5 things identity thieves want you to do

Keeping your identity safe online and elsewhere is paramount in today's highly digitized world. If you allow hackers to access information about you, it could result in a wiped-out bank account or a hacked email address, which will lead to major frustrations.

As Chairman and Co-Founder of Credit.com and IDT911 Adam Levin believes, escaping identity thieves is nearly impossible, but you can make their job tougher.

"With identity theft and hacking running neck and neck as the third certainty in life, here are some behaviors to be avoided at all costs, because failure to follow best practices here will definitely come at a cost."

So what are some mistakes that might lead to your identity being hacked? Here are five examples of the worst things you can do.

1. Ignore Your Bank Account & Your Credit Scores

Keeping your credit scores under close watch has been discussed here before. Checking your online bank statement is the fastest way to determine if someone has stolen your bank credentials and begun to make purchases. You should review your bank account regularly, especially after buying something online or from a business that you know was recently hacked. Check your credit scores as well (here's how to do it for free with Credit.com), to ensure someone else isn't opening credit lines in your name. It's also a good idea to check your credit reports (also free — here's how to get them).

2. Use One Password

Your passwords are often the only thing keeping you from being hacked, so make them complicated, and use different ones for every site you access, suggests the California Office of the Attorney General. If someone discovers that an easily hacked site contains the password to your Amazon account, they could begin making purchases before you realize it — especially if you ignore your bank account.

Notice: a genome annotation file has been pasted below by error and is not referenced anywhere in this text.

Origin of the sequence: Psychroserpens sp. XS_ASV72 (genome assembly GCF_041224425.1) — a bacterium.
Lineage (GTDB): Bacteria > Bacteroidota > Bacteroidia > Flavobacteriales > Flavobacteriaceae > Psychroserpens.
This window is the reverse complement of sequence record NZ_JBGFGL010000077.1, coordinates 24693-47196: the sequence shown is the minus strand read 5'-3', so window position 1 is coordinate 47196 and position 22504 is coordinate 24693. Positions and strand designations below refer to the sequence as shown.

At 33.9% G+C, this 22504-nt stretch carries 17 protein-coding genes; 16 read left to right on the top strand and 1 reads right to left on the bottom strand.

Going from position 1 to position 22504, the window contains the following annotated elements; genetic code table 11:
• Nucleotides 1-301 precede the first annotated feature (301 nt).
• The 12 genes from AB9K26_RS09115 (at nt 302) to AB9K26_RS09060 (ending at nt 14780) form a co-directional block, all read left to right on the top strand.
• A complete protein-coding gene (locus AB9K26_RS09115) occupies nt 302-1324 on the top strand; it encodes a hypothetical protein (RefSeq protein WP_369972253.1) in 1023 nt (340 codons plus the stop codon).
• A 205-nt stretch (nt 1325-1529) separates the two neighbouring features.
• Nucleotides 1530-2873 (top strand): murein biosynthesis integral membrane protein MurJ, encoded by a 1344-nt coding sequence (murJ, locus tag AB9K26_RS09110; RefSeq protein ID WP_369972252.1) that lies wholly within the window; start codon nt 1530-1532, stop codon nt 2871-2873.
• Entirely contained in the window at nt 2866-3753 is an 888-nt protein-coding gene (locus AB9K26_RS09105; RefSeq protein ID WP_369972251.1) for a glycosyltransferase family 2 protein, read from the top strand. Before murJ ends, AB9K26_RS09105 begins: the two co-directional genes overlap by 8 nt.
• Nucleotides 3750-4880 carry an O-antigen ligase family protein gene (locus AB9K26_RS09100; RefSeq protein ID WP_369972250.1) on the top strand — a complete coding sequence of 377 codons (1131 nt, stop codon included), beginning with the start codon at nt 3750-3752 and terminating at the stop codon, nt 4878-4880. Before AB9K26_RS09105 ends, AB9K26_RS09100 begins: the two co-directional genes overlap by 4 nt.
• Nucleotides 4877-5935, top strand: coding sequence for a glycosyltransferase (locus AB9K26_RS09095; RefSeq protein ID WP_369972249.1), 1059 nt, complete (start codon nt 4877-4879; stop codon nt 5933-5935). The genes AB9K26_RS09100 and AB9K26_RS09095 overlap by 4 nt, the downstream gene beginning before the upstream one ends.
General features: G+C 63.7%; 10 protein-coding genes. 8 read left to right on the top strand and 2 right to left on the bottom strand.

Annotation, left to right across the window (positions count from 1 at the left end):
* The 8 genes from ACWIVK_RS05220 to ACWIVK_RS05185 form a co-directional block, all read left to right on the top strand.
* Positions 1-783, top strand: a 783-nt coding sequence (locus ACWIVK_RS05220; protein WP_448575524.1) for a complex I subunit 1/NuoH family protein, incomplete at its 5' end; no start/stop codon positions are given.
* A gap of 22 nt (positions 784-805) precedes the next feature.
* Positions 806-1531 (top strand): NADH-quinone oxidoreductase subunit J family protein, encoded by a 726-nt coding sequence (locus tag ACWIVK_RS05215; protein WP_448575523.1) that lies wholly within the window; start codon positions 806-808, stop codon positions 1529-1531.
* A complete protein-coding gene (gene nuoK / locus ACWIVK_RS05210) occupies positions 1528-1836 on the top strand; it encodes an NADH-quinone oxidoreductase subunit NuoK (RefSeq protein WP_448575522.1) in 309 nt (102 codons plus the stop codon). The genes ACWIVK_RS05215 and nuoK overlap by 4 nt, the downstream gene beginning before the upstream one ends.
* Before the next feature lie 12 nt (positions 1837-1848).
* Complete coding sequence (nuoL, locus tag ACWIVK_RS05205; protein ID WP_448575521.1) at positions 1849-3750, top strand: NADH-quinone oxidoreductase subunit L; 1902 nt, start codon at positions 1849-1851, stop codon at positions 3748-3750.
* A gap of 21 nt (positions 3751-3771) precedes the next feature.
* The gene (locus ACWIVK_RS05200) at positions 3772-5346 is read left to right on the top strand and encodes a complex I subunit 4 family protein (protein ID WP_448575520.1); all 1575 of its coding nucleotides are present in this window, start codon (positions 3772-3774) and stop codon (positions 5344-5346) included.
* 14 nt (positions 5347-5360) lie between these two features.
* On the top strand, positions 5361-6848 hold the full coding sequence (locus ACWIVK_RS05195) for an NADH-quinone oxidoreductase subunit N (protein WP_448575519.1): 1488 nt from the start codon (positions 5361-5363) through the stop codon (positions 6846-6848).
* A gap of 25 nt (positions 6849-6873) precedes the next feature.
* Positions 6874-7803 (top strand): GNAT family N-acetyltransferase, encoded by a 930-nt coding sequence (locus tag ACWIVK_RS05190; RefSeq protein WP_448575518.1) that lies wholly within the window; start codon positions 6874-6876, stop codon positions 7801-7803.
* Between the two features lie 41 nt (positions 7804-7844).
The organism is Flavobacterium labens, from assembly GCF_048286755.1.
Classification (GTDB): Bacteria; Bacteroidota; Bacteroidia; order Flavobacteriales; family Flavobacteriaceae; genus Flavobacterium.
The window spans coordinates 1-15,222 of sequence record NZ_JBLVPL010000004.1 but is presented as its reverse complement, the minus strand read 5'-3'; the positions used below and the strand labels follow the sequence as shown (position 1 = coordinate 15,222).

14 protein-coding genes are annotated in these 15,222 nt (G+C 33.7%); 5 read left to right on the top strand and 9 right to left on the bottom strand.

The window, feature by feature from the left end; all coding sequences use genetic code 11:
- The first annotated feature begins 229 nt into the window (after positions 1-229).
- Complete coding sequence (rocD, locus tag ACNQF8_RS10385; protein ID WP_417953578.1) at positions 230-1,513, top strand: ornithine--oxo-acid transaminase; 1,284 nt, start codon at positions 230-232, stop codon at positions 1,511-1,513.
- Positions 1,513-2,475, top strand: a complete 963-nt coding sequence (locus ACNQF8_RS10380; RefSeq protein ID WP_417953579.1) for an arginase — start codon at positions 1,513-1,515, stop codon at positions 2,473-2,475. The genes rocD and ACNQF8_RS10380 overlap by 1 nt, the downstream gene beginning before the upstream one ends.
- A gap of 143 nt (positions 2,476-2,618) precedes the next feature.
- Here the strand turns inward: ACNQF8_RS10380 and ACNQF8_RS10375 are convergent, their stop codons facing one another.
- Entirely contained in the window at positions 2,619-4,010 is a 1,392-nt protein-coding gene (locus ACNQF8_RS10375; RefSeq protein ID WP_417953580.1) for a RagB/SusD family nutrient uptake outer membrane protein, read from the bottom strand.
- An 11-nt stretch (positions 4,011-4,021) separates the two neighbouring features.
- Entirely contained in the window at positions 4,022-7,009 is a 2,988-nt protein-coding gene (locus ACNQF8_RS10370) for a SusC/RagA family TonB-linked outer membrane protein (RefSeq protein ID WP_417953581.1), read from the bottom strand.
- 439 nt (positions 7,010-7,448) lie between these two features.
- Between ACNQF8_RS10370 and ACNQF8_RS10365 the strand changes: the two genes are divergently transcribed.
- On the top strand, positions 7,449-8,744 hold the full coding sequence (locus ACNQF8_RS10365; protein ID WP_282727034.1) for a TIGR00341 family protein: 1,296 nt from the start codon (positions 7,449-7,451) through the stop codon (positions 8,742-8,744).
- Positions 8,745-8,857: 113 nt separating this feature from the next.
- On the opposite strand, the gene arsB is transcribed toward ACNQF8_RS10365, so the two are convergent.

3. Don't Bother to Check Website Credentials

Phishing is everywhere. If you don't look to see if a website is the authentic site for Amazon or some other online shopping center, then you could easily fall prey to a phishing scheme that will steal your password. Be careful of emails as well, as these can be used to phish for information.

4. Give Out Your Social Security Number

Your Social Security number is the most valuable piece of data iyou possess. Hackers can set up all kinds of accounts in your name if they have your Social Security number and your address. Don't give them that chance. Keep your Social Security number as secure as possible.

5. Tell Everyone on Facebook Where You Are Going

Remember that Facebook is readily available to anyone with a computer, and if someone wants to break into your house, they can find out the best time for that by looking at your social updates. So don't say whether you're on vacation, and don't make your daily schedule of when you're out of the house available online.

More From Credit.com:

What Is Credit Monitoring?

How to Use Free Credit Monitoring Tools

How to Protect Yourself From Identity Theft